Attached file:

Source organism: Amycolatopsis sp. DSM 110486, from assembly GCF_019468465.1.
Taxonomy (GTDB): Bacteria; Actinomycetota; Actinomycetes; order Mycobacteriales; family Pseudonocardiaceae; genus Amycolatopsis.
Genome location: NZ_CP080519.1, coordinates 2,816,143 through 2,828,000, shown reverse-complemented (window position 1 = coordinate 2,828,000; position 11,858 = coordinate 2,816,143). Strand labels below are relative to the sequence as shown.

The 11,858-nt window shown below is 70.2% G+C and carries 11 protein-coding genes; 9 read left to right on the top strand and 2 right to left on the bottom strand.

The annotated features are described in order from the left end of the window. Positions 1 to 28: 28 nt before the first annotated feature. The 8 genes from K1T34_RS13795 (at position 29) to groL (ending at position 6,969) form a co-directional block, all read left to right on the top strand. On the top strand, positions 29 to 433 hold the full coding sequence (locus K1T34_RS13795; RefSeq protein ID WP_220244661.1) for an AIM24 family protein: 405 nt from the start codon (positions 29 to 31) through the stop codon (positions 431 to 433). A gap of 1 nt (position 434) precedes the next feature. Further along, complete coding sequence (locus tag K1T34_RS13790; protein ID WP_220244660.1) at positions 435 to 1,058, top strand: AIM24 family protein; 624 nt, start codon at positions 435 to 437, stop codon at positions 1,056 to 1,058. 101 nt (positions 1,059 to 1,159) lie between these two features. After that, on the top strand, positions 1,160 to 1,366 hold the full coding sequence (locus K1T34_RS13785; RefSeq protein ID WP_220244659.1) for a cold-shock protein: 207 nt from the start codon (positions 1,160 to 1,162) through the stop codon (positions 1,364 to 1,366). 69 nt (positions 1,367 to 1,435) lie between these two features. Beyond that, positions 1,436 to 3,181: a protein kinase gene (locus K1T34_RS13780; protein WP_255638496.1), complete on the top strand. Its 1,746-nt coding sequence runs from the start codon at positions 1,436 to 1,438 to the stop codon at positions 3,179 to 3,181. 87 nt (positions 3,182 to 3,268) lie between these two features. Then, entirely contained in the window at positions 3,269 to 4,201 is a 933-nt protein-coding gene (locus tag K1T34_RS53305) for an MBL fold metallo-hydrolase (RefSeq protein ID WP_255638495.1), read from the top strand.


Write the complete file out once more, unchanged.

Source organism: Amycolatopsis sp. DSM 110486, from assembly GCF_019468465.1.
Taxonomy (GTDB): Bacteria; Actinomycetota; Actinomycetes; order Mycobacteriales; family Pseudonocardiaceae; genus Amycolatopsis.
Genome location: NZ_CP080519.1, coordinates 2,816,143 through 2,828,000, shown reverse-complemented (window position 1 = coordinate 2,828,000; position 11,858 = coordinate 2,816,143). Strand labels below are relative to the sequence as shown.

The 11,858-nt window shown below is 70.2% G+C and carries 11 protein-coding genes; 9 read left to right on the top strand and 2 right to left on the bottom strand.

The annotated features are described in order from the left end of the window. Positions 1 to 28: 28 nt before the first annotated feature. The 8 genes from K1T34_RS13795 (at position 29) to groL (ending at position 6,969) form a co-directional block, all read left to right on the top strand. On the top strand, positions 29 to 433 hold the full coding sequence (locus K1T34_RS13795; RefSeq protein ID WP_220244661.1) for an AIM24 family protein: 405 nt from the start codon (positions 29 to 31) through the stop codon (positions 431 to 433). A gap of 1 nt (position 434) precedes the next feature. Further along, complete coding sequence (locus tag K1T34_RS13790; protein ID WP_220244660.1) at positions 435 to 1,058, top strand: AIM24 family protein; 624 nt, start codon at positions 435 to 437, stop codon at positions 1,056 to 1,058. 101 nt (positions 1,059 to 1,159) lie between these two features. After that, on the top strand, positions 1,160 to 1,366 hold the full coding sequence (locus K1T34_RS13785; RefSeq protein ID WP_220244659.1) for a cold-shock protein: 207 nt from the start codon (positions 1,160 to 1,162) through the stop codon (positions 1,364 to 1,366). 69 nt (positions 1,367 to 1,435) lie between these two features. Beyond that, positions 1,436 to 3,181: a protein kinase gene (locus K1T34_RS13780; protein WP_255638496.1), complete on the top strand. Its 1,746-nt coding sequence runs from the start codon at positions 1,436 to 1,438 to the stop codon at positions 3,179 to 3,181. 87 nt (positions 3,182 to 3,268) lie between these two features. Then, entirely contained in the window at positions 3,269 to 4,201 is a 933-nt protein-coding gene (locus tag K1T34_RS53305) for an MBL fold metallo-hydrolase (RefSeq protein ID WP_255638495.1), read from the top strand.